I Still Dream the Dreams of Grief…

At first the dreams were just awful.  Dreams that would make me feel depressed for a couple of days.  Maybe they were nightmares.  I usually dreamt about him being sick, being angry with me, being disappointed.  And then I would wake up and carry them around with me until I could shake the emotions. I didn’t dream all the time but when I did these dreams would dominate my waking emotions.  Once in a long while I would dream something sweet…something, I think, that was closer to reality but they were so infrequent that the other dreams tainted them.

After I remarried I would dream that he knew I was married and so would be there but would not want to interfere so would stay in the background of my dream and wait for me to talk to him but, always, still dying. Or, that we both knew I was remarried but he would still be sick and I would want to help but knew I couldn’t.  That I could no longer help him, as a wife, in these dreams would breed such a heaviness in me that I would always weep in my dream. Sometimes, I would wake up crying.

After some time I realized that I needed outside help.  I had loved my husband and I knew that he loved me.  Our marriage was tough sometimes, yes.  We used to say that we were like fire and ice.  The fact that my dreaming only consisted of negative emotions, though, was not healthy and I knew it.  I made an appointment with a Christian counselor I had seen once before.

This counselor listened as I tried to explain, as I cried, how I imagined that all of these dreams must be rooted in some kind of truth.  I obviously still had unresolved issues with hurt I had harbored towards this man I had loved and lost.  There was a part of me that carried, as though still real, his reactions towards me out of frustration or a short temper.  And then there was the issue of my remarriage.  Consciously, I knew that God had given me a new life with a new husband and that it was good.  Subconsciously, I must have taken ownership of what I imagined others opinions were of my remarriage and applied them to my dreams.  I don’t know.  This is certainly not an area where I have expertise.  I only know my own experience.  Desperately, I desired to either not dream at all or to have more dreams where I remembered him whole and happy.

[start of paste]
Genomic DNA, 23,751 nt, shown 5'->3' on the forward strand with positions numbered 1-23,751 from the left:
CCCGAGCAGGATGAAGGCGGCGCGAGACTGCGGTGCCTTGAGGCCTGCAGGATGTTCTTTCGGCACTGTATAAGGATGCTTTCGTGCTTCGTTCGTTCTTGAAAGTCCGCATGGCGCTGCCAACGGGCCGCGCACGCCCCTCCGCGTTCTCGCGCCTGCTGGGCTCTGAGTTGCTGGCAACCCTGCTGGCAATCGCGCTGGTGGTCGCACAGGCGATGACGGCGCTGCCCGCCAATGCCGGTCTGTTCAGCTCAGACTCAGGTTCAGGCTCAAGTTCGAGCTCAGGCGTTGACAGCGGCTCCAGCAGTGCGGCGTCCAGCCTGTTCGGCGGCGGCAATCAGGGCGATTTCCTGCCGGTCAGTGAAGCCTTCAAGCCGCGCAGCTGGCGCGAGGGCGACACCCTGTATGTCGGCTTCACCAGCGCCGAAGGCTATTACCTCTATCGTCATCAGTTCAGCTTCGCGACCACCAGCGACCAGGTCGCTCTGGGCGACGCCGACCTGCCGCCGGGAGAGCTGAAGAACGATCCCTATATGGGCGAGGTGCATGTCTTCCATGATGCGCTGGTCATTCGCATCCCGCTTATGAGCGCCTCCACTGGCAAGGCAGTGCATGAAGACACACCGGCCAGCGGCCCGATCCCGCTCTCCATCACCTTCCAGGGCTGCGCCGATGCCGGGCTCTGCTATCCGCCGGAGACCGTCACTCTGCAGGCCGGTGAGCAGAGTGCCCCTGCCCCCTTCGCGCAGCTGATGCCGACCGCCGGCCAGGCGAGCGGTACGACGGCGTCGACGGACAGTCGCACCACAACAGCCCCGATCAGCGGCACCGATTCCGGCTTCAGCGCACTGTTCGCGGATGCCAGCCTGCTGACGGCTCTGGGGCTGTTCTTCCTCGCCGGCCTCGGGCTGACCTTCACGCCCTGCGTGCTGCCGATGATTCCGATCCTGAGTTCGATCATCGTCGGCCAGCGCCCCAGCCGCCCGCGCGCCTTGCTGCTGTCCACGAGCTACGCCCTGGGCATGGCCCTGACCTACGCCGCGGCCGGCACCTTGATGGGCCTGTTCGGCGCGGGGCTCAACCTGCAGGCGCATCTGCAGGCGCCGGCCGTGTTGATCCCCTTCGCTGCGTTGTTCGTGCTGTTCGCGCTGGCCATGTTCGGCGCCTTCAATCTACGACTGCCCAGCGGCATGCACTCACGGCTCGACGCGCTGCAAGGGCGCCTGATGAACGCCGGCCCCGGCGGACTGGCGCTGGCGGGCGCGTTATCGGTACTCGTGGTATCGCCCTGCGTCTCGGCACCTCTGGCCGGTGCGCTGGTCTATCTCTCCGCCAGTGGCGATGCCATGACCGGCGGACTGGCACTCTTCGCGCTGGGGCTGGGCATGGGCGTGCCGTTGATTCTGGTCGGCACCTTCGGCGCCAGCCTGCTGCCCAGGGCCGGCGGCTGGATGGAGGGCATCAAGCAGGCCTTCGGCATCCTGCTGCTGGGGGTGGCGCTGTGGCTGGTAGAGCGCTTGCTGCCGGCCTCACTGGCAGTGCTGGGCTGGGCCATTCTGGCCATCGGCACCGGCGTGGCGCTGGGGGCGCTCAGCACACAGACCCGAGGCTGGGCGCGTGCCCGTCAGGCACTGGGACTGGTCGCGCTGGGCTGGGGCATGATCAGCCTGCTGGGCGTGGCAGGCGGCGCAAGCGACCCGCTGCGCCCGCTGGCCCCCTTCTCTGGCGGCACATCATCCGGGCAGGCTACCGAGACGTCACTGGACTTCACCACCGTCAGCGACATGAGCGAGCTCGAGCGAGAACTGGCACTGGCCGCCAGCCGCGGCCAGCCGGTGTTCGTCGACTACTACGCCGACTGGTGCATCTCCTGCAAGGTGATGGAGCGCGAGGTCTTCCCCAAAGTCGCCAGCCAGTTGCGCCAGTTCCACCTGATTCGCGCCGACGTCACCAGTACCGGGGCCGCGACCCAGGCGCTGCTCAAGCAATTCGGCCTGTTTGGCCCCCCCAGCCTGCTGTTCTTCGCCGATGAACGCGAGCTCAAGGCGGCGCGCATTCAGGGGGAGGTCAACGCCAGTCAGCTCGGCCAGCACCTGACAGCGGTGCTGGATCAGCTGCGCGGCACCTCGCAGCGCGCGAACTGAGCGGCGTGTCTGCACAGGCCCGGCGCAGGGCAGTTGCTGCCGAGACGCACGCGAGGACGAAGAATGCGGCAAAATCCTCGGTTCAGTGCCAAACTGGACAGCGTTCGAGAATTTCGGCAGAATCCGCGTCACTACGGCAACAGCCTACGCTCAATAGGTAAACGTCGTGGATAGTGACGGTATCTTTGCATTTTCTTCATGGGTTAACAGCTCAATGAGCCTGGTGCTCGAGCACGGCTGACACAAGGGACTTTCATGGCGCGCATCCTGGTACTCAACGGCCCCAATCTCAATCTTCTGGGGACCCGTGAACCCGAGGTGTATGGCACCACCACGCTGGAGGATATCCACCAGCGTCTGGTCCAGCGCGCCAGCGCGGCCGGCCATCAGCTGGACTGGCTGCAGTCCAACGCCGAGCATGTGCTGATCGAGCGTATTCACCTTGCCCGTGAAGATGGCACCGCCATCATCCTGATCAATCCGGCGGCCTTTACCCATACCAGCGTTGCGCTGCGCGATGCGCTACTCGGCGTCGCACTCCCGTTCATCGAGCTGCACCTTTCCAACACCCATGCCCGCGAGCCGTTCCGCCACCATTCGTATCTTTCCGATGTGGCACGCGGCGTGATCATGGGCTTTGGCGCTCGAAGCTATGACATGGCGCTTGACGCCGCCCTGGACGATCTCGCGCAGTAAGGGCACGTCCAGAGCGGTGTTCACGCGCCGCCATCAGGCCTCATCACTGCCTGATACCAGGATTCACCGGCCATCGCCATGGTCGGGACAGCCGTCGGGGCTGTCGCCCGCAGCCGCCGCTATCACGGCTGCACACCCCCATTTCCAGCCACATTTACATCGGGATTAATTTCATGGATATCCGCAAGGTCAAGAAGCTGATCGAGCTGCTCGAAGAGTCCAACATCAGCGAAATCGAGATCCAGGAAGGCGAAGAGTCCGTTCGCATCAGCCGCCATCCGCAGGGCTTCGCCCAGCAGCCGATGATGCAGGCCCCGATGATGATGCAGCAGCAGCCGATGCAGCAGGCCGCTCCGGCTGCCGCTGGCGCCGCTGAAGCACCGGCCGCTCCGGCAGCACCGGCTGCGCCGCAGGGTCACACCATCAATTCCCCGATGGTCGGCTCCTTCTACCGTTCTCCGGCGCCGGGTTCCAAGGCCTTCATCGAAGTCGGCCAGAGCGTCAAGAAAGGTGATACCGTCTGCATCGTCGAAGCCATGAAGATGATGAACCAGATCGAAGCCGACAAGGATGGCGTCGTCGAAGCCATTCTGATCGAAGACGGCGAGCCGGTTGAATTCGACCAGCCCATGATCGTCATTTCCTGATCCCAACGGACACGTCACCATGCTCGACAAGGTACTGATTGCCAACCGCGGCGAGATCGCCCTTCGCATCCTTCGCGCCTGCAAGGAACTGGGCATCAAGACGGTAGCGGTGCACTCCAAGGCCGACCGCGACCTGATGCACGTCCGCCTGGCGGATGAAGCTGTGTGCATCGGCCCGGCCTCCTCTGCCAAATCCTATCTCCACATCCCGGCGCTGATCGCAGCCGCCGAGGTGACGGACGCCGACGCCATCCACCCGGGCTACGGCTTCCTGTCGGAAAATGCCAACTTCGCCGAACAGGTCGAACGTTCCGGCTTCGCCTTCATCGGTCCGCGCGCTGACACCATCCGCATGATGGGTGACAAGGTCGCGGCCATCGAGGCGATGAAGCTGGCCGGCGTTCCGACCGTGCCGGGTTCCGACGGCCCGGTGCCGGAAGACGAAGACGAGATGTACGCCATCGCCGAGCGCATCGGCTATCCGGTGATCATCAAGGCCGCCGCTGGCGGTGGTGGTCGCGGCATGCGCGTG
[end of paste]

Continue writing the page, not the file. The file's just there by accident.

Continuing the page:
When I left the office that day I had some tools.  The counselor said that I, quite possibly, had a form of PTSD – post traumatic stress syndrome – which is quite common for family caregivers.  I had never heard that before and it was something that brought me relief.  She encouraged me to talk to someone I trusted every single time I had a dream like that. Also, to journal it…to write it down.  Something about verbalizing and writing it was important to help my brain embrace the truth of him being gone.  That what my dreams were communicating was not reality.  So, I did that.  I prayed for healing and I did that.  It helped.  The first time.  The heaviness of those dreams in the first years don’t happen anymore.

I still dream, though.  Two dreams, of Cliff, in just the past week.  They can still throw me, a bit.  Not like before though.  I dream, usually, that he is healthy but somehow there is the tension of being married to someone else and also, usually, to Cliff.  Funny stuff, sometimes. Dreams are just dreams…this is the struggle – to be okay with my mind doing what it needs to do and remembering that it does not substantiate my reality.  It does not necessarily indicate what is true.  My memories can be loving and sweet in my dreams as well as my waking moments.  Sorrow lasts as long as it lasts. “Weeping may stay for the night, but rejoicing comes in the morning” Psalm 30:5.  My joy, increasingly, comes in the morning. Even as I still dream the dreams of grief.